This word stands for a number of substances which, when dissolved in suitable liquids, possess a powerful adhesive property, and the common and well-known gum-arabic may stand as a type of the class. It is the product of an acacia, and was originally imported into Europe from Barbary and Morocco. In its purest condition, it forms white or rather yellowish masses, which are destitute of any crystalline structure, and break with a shell-like fracture. Its solutions are wrongly called mucilage, which is an entirely different substance. Gum-arabic dissolves in cold water, from which the pure gummy soluble principle can be precipitated by alcohol and by basic acetate of lead. Arabin is composed of 42'1 per cent of carbon, 64 per cent of hydrogen, and 51'5 per cent of oxygen, which, by a curious chemical coincidence, is exactly the composition of crystallized cane sugar, and it illustrates the fact, that among organic bodies, substances of the same ultimate composition may have very dissimilar properties. Another gum is mucilage, very abundant in linseed, in the roots of the mallow, in salep, and in the fleshy roots of the orchis and other plants. It is soluble in cold water, but is less transparent than gum-arabic, and it is precipitated by the neutral acetate or sugar of lead. Gum Tragacanth is chiefly composed of a kind of mucilage to which the name of bassorin has been given, and which does not dissolve in water, but simply assumes a gelatinous aspect. Caustic soda or potash will dissolve it. The principal use to which this gum is put is inthe manufacture of marbled paper, whereit forms the bath en whichthe colors are thrown, and from which they are taken up by the paper. Cerasin is the insoluble portion of the gum of the cherry tree, and is nearly like bassorin. Mr. Schmidt has determined the composition of these various substances, and has found them all more or less allied to starch, invariably containing hydrogen and oxygen, the proportions in which they form water, and all when treated with acids yield grape sugar. The jelly of fruits or pectin is closely related to the gums, but as yet chemists have not paid much attention to it, and consequently much that is said of it is merely conjectural.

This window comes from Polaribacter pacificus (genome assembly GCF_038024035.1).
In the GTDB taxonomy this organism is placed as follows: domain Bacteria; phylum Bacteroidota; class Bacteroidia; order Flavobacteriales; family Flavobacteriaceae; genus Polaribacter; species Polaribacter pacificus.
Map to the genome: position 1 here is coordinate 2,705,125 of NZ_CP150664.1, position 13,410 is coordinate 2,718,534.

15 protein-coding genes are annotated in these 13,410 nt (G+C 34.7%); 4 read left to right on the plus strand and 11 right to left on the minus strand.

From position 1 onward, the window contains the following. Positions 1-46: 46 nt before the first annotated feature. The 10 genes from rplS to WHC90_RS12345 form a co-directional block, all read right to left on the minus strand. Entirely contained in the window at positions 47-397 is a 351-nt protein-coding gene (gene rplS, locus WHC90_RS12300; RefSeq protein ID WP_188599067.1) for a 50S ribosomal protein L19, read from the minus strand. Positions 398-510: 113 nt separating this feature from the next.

This article was originally published with the title "Gum" in Scientific American 13, 39, 312 (June 1858)